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Itchy Eyes and Crusty Lids? It could be Demodex

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Many Americans are unaware of a startling fact: right now, there are likely several thousand microscopic mites living on your face. The tiny pests, called demodex, live in the pores of the skin and are most active during the night when they feed on oil produced by glands and skin cells around the eyes.
 
While nearly everyone has some demodex living on their skin, you likely won’t notice any problems until there is a serious infestation. Dry eyes, itchy eyes, reddish skin or eyes, and crusty whitish flakes on your eye lashes are all symptoms indicating it could be a proliferation of the mites, which are not visible without the use of a microscope. Demodex can be a root cause of Dry Eye Disease and many skin conditions like rosacea.


Perhaps most concerning is that more than half of people with serious demodex problems go 4 years or more without a diagnosis. Thankfully, there is no need to suffer any longer because MOA-Shrewsbury’s Medical Director Dr. Leslie O’Dell is a leading expert on the prevention, detection, and treatment of demodex. In fact, Dr. O’Dell and several colleagues recently presented promising new findings about prospective treatment options for demodex at the American Academy of Optometry meeting in Boston in November 2021. Her research over the past several years will lead to the first FDA-approved medication to treat this common malady.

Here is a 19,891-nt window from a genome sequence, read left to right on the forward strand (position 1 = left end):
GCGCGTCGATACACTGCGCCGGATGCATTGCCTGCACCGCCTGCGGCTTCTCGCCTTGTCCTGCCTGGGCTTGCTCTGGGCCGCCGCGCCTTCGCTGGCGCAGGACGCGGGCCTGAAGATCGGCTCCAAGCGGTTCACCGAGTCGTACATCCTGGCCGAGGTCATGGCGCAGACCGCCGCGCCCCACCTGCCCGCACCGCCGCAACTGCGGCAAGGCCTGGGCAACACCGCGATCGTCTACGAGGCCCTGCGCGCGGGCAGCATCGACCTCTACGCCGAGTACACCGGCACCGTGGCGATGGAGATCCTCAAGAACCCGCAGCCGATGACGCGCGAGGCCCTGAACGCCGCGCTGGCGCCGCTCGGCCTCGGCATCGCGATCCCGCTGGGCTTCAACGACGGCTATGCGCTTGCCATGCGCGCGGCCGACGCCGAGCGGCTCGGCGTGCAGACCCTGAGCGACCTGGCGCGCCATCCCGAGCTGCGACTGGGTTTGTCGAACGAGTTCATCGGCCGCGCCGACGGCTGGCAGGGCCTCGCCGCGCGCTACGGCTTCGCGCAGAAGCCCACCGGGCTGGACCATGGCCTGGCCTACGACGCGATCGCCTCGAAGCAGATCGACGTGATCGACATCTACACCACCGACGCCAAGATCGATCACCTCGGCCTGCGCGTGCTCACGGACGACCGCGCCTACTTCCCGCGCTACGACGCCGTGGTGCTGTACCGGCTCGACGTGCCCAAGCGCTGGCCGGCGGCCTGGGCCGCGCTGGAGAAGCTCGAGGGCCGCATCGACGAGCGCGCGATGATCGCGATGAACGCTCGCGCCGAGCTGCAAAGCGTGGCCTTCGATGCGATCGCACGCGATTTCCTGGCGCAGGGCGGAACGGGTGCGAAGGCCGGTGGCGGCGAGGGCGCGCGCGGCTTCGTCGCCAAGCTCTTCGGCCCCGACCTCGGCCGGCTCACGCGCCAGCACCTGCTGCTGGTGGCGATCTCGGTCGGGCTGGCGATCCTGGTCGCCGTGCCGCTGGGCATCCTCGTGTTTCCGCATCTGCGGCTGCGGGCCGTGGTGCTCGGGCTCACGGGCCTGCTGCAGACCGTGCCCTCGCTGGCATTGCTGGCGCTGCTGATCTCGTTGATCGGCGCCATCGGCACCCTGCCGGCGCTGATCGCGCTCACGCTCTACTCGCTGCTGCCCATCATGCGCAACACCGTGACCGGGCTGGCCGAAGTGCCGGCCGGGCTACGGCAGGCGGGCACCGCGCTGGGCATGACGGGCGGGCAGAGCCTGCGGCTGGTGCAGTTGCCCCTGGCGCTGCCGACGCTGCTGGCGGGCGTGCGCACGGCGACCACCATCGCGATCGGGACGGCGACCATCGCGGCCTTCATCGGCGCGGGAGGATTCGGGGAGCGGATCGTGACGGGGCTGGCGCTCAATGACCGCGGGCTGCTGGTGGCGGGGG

Until the pharmaceutical treatment is available, Dr. O’Dell advises patients to treat any problems with at-home cleansers, which are available now at MOA. Dr. O’Dell also offers an in-office cleansing process known as microexfoliation that treats and cleans the sensitive skin around the eyes. Microexfoliation is an advisable treatment for anyone looking to maintain optimal eye health as it helps pores and oil glands function properly. The process is comparable to an annual dental cleaning for your eyes.

Daily face washing, daily makeup removal, and avoiding the use of false eyelashes are all effective ways to keep demodex at bay.

If you have questions or are concerned you may have symptoms of demodex, contact Dr. O’Dell or schedule an appointment with MOA today

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